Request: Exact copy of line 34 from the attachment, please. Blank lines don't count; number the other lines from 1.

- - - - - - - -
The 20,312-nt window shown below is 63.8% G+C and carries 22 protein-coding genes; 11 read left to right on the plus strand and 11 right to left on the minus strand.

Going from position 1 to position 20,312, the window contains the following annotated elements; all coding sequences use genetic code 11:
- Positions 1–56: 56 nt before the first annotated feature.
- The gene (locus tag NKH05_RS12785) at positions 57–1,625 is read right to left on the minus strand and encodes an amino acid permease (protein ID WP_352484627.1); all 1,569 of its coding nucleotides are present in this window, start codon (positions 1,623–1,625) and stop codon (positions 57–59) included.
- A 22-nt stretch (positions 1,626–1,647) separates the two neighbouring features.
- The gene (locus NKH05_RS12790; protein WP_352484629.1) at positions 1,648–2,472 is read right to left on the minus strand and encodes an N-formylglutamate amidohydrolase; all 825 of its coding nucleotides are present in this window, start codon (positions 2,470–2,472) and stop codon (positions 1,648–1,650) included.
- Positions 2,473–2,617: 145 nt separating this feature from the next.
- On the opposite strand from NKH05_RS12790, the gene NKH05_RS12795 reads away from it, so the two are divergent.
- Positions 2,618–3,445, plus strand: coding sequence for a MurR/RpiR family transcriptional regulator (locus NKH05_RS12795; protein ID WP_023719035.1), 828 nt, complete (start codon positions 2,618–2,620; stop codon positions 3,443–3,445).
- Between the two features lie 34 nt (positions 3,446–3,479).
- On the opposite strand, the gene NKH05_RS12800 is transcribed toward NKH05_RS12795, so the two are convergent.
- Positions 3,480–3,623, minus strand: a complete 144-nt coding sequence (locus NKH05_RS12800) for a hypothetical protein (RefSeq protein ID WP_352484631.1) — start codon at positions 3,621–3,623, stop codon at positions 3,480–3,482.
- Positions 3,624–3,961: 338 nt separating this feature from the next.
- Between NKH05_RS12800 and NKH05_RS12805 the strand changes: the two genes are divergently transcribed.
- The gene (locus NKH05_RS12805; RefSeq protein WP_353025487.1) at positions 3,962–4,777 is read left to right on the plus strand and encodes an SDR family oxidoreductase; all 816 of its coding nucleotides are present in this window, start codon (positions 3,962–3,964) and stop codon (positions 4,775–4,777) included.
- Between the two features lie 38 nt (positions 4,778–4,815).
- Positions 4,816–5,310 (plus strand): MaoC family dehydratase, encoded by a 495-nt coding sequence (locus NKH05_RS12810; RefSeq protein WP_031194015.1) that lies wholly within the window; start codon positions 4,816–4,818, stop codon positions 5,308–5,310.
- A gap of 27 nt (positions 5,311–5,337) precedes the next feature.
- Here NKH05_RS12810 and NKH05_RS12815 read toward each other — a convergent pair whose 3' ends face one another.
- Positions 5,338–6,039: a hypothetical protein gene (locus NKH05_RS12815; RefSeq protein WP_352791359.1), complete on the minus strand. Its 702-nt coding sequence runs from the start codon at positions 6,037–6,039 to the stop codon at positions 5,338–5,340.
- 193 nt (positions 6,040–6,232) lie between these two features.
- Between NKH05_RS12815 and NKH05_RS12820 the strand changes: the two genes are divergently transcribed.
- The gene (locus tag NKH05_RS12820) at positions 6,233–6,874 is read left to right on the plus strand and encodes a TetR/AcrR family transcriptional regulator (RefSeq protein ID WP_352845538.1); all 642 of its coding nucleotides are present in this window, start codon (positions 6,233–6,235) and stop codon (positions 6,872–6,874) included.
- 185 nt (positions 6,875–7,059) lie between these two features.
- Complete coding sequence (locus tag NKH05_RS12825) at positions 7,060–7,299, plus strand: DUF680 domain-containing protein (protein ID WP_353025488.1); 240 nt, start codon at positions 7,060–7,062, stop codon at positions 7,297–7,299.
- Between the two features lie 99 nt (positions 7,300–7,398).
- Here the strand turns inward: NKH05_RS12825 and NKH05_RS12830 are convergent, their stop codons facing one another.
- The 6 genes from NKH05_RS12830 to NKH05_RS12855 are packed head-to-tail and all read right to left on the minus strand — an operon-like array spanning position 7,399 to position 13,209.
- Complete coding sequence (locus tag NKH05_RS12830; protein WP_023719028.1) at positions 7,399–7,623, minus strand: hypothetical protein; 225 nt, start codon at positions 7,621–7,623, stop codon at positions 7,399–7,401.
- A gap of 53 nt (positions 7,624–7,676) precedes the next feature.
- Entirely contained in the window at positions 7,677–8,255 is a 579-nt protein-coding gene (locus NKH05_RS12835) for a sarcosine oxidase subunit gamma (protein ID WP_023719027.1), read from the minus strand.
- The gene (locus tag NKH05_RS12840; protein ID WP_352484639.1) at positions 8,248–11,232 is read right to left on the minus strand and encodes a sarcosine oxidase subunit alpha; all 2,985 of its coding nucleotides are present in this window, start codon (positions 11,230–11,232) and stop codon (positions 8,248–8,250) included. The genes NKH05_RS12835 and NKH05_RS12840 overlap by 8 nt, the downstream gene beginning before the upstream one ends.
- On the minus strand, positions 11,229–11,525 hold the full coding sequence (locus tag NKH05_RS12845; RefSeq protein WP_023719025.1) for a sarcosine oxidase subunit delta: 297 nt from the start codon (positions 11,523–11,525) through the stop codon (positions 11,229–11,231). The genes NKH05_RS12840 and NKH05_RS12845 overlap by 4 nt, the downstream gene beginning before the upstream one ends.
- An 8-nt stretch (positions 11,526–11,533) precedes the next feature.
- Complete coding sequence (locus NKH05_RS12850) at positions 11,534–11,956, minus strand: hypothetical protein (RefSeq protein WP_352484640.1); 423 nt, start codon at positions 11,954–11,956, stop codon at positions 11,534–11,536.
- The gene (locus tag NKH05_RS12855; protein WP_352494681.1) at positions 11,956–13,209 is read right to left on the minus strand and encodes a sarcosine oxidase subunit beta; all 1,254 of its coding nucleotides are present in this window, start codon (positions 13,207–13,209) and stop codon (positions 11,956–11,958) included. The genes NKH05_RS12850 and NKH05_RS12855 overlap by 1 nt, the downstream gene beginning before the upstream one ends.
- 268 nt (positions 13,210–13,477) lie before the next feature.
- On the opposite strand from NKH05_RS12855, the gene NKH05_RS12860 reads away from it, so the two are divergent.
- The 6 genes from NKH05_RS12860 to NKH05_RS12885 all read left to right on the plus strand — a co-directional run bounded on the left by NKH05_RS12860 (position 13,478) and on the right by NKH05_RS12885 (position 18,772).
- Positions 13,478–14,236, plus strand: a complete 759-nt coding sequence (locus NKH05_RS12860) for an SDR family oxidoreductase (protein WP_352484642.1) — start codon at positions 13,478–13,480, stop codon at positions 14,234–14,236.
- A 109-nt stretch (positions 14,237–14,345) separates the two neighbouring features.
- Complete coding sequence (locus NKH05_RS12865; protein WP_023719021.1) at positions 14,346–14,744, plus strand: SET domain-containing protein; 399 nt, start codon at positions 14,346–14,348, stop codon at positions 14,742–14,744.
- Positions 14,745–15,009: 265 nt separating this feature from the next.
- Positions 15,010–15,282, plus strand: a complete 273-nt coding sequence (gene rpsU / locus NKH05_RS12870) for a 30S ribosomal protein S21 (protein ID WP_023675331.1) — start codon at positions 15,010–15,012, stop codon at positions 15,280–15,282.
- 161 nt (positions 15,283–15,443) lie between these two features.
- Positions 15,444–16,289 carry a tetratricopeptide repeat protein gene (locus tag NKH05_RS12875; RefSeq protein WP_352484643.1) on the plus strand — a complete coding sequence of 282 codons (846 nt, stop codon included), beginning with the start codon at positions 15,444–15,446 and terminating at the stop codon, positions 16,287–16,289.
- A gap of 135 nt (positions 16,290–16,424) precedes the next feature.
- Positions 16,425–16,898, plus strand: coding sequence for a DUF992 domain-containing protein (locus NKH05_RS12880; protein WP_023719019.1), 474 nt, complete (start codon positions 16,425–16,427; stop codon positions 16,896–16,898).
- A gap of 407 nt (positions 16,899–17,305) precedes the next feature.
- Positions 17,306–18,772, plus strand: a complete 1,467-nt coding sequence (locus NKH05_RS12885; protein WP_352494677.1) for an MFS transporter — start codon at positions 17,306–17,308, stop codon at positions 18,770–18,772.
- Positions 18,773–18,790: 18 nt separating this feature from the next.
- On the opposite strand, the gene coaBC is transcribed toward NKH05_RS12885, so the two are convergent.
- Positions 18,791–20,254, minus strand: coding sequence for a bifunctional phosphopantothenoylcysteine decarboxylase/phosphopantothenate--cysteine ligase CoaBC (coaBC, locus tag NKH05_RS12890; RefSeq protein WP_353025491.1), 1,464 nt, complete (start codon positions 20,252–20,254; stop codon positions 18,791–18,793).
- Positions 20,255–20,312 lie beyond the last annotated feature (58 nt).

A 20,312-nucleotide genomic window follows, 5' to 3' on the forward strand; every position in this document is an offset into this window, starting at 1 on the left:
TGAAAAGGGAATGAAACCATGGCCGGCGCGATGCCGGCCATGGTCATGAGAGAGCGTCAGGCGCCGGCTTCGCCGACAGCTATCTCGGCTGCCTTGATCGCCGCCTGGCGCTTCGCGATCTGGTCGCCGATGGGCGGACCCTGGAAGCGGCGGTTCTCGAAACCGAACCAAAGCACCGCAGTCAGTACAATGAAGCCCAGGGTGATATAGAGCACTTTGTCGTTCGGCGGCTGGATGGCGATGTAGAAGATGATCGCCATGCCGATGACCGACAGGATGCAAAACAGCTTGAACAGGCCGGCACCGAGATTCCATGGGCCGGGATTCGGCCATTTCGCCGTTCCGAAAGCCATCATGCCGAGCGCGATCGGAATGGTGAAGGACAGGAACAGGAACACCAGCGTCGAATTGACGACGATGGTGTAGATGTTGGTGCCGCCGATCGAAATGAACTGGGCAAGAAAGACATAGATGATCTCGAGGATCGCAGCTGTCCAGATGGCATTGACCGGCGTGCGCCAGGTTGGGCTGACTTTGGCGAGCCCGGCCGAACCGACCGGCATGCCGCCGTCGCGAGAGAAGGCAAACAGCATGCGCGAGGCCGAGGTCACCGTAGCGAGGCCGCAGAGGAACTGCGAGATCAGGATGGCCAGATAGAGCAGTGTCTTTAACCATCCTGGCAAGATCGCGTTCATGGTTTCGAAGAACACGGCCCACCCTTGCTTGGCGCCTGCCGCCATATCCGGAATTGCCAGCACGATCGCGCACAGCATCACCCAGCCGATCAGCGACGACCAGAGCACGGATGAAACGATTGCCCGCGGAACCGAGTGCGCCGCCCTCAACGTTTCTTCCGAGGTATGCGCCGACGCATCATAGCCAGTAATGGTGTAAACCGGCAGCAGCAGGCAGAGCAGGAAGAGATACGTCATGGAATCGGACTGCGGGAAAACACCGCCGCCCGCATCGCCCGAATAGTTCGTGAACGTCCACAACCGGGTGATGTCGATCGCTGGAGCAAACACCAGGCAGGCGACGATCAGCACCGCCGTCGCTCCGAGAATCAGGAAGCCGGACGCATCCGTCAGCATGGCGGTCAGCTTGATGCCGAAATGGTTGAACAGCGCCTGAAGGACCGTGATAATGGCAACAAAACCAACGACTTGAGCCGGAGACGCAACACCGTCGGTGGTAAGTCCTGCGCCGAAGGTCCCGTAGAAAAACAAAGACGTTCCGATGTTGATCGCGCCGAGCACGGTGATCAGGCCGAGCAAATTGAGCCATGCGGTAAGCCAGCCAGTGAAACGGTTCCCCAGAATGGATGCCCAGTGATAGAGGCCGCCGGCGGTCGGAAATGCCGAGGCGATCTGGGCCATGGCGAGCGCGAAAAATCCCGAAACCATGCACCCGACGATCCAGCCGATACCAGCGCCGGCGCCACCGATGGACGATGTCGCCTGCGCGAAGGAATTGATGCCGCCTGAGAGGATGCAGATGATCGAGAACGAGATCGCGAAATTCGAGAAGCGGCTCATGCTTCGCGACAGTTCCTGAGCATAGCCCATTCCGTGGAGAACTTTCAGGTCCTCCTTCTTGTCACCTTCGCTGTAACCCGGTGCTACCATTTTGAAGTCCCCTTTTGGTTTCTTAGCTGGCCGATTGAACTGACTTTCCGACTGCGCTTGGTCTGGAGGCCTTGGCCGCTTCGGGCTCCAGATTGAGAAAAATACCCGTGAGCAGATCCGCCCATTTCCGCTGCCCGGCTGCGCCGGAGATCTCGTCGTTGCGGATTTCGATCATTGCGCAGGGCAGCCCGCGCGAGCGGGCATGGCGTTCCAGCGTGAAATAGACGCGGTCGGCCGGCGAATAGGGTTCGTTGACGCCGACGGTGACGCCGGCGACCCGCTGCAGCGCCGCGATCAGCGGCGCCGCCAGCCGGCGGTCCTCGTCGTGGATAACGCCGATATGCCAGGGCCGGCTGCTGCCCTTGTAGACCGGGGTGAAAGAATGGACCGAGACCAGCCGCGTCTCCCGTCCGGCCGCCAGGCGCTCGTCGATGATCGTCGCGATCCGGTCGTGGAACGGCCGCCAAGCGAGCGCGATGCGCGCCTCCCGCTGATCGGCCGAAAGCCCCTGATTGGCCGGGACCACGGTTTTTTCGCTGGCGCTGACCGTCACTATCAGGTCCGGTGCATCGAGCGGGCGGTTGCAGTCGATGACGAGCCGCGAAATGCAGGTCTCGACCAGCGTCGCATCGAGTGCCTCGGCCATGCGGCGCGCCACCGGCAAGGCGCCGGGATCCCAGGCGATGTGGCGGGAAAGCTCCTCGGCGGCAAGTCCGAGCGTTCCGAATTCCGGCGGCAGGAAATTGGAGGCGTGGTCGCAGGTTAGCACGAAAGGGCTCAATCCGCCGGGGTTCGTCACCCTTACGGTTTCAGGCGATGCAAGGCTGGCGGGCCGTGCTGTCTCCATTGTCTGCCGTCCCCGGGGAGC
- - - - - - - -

- An 8-nt stretch (positions 11,526–11,533) precedes the next feature.